Man with constant ringing in his ears thinking about getting a hearing aid.

It’s often unclear what’s triggering tinnitus (a buzzing or ringing in your ears). But one thing we know for certain is that if you have hearing loss your probability of experiencing tinnitus rises. Up to 90% of people who suffer from tinnitus also have hearing loss according to HIAA.

As you probably realize, your genetics, age, and lifestyle can all play a role in the advancement of hearing loss. And while many people think of hearing loss as being obvious, the truth is that some minor hearing loss can go undetected. Even mild cases of hearing loss will raise your chance of tinnitus, making the situation even worse.

Hearing Aids Won’t Cure Tinnitus But They Can Help

There is no cure for tinnitus. However, your symptoms can be reduced and your life can be improved by using hearing aids to manage your hearing loss and tinnitus. Sixty percent of people struggling with tinnitus, in fact, saw relief of their symptoms, and twenty-two had significant improvement.

A conventional hearing aid can essentially hide the buzzing or ringing associated with tinnitus by strengthening your ability to hear other sounds, which effectively drowns out the ringing. And, fortunately, conventional hearing aids aren’t the only solution as more sophisticated treatment possibilities are being produced.

Tinnitus Symptoms Will be Reduced by These Types of Specialized Hearing Aids

Hearing aids work by collecting natural sounds from the environment around you and boosting them to a level that lets you hear. Even though it might be basic in design, that amplification of sound, be it the rabble of a dinner party or the rattle of a ceiling fan, is critical in teaching your brain to receive certain stimulations again.

You can enhance those amplification efforts by the combination of other methods, like counseling, sound stimulation, and stress reduction for a more comprehensive approach to treatment.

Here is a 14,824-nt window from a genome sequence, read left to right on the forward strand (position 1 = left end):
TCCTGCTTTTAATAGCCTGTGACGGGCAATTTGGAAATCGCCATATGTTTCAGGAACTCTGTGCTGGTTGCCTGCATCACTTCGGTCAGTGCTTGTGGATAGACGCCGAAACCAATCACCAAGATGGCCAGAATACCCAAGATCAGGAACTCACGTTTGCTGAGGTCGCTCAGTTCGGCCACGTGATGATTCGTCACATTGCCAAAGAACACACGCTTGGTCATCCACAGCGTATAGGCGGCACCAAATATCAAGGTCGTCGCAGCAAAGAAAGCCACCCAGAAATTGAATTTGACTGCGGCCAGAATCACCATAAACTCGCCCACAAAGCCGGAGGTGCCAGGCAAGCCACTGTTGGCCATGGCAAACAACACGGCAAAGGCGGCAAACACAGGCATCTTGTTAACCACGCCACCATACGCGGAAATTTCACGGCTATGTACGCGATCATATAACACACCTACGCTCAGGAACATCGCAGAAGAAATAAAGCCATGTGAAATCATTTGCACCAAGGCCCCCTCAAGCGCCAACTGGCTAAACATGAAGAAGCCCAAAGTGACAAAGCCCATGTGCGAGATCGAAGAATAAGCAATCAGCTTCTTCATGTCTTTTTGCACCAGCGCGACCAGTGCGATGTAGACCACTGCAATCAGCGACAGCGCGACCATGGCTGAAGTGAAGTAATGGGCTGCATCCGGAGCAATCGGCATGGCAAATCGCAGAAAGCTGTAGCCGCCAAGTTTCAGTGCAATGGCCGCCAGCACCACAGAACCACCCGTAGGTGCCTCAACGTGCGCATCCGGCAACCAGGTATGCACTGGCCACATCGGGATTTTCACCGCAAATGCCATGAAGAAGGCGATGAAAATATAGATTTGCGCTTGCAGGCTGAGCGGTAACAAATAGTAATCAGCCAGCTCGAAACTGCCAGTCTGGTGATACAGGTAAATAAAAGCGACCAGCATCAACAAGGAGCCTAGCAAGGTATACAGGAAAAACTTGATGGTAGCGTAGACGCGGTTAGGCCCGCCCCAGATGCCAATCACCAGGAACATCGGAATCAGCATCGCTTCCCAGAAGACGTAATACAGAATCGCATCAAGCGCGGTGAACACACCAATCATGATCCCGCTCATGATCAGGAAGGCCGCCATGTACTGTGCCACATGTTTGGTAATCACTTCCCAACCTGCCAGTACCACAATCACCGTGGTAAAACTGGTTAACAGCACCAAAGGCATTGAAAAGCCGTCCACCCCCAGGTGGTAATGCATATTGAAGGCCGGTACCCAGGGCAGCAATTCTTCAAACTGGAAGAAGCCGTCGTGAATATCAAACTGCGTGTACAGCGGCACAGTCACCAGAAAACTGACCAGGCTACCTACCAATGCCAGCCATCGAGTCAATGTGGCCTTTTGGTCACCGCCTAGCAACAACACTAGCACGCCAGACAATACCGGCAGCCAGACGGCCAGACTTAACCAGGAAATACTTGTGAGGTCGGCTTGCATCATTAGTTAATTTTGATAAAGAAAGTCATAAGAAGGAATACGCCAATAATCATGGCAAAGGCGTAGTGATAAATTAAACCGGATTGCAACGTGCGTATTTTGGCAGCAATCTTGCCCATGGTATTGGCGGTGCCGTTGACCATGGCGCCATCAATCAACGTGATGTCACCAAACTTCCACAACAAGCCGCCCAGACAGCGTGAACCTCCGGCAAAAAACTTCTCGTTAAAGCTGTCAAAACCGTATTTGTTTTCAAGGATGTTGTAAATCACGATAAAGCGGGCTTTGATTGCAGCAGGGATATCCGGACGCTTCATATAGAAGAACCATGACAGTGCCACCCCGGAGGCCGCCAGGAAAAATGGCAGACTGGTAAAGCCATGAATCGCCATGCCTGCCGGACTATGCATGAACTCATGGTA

Some hearing aid manufacturers even utilize the irregular rhythm of fractal tones to minimize the symptoms of tinnitus. These rhythmically inconsistent tones can distract from the persistent and regular tones tinnitus sufferers experience.

Other specialty devices try to blend your tinnitus in with the natural sounds you’re hearing. Your condition and ear have very personal needs and this technique will use a customized white noise that will be calibrated by your hearing specialist.

Whether you use sound therapy, blending, or a white noise mechanism, all of these specialized devices have a common goal of distracting the attention away from the ringing or buzzing of tinnitus.

It’s true that there isn’t any cure for tinnitus, but for at least some, hearing aids help reduce symptoms and improve your quality of life.

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References

  • https://www.hearingloss.org/wp-content/uploads/HLAA_HearingLoss_Facts_Statistics.pdf?pdf=FactStats
  • https://pubmed.ncbi.nlm.nih.gov/17956798
  • https://www.ata.org/managing-your-tinnitus/treatment-options/hearing-aids
  • https://www.ncbi.nlm.nih.gov/pmc/articles/PMC6197965
The site information is for educational and informational purposes only and does not constitute medical advice. To receive personalized advice or treatment, schedule an appointment.
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